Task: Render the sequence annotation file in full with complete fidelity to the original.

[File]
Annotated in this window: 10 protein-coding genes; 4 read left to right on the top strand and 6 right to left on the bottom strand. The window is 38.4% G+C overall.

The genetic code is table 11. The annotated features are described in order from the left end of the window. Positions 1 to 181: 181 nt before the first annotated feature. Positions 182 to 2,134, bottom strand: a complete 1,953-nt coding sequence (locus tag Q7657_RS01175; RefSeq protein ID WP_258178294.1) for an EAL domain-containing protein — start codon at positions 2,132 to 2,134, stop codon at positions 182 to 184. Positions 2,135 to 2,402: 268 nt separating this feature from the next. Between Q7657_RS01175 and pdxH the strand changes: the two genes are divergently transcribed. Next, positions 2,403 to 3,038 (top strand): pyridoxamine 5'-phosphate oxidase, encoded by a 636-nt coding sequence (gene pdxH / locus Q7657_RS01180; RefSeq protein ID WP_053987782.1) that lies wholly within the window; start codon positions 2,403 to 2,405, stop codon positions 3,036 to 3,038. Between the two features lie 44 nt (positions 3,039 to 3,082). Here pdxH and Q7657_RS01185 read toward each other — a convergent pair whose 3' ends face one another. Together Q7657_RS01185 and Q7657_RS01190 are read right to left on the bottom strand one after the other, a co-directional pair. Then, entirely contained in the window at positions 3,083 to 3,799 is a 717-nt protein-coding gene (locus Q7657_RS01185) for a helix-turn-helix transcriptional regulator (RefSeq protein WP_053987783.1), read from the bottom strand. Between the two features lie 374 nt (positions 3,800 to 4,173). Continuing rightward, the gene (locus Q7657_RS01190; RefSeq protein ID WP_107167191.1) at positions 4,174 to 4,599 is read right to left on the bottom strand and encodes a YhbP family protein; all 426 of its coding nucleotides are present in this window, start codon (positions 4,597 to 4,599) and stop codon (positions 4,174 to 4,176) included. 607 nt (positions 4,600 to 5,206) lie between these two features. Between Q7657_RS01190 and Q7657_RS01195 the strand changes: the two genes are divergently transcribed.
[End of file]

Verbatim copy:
Annotated in this window: 10 protein-coding genes; 4 read left to right on the top strand and 6 right to left on the bottom strand. The window is 38.4% G+C overall.

The genetic code is table 11. The annotated features are described in order from the left end of the window. Positions 1 to 181: 181 nt before the first annotated feature. Positions 182 to 2,134, bottom strand: a complete 1,953-nt coding sequence (locus tag Q7657_RS01175; RefSeq protein ID WP_258178294.1) for an EAL domain-containing protein — start codon at positions 2,132 to 2,134, stop codon at positions 182 to 184. Positions 2,135 to 2,402: 268 nt separating this feature from the next. Between Q7657_RS01175 and pdxH the strand changes: the two genes are divergently transcribed. Next, positions 2,403 to 3,038 (top strand): pyridoxamine 5'-phosphate oxidase, encoded by a 636-nt coding sequence (gene pdxH / locus Q7657_RS01180; RefSeq protein ID WP_053987782.1) that lies wholly within the window; start codon positions 2,403 to 2,405, stop codon positions 3,036 to 3,038. Between the two features lie 44 nt (positions 3,039 to 3,082). Here pdxH and Q7657_RS01185 read toward each other — a convergent pair whose 3' ends face one another. Together Q7657_RS01185 and Q7657_RS01190 are read right to left on the bottom strand one after the other, a co-directional pair. Then, entirely contained in the window at positions 3,083 to 3,799 is a 717-nt protein-coding gene (locus Q7657_RS01185) for a helix-turn-helix transcriptional regulator (RefSeq protein WP_053987783.1), read from the bottom strand. Between the two features lie 374 nt (positions 3,800 to 4,173). Continuing rightward, the gene (locus Q7657_RS01190; RefSeq protein ID WP_107167191.1) at positions 4,174 to 4,599 is read right to left on the bottom strand and encodes a YhbP family protein; all 426 of its coding nucleotides are present in this window, start codon (positions 4,597 to 4,599) and stop codon (positions 4,174 to 4,176) included. 607 nt (positions 4,600 to 5,206) lie between these two features. Between Q7657_RS01190 and Q7657_RS01195 the strand changes: the two genes are divergently transcribed.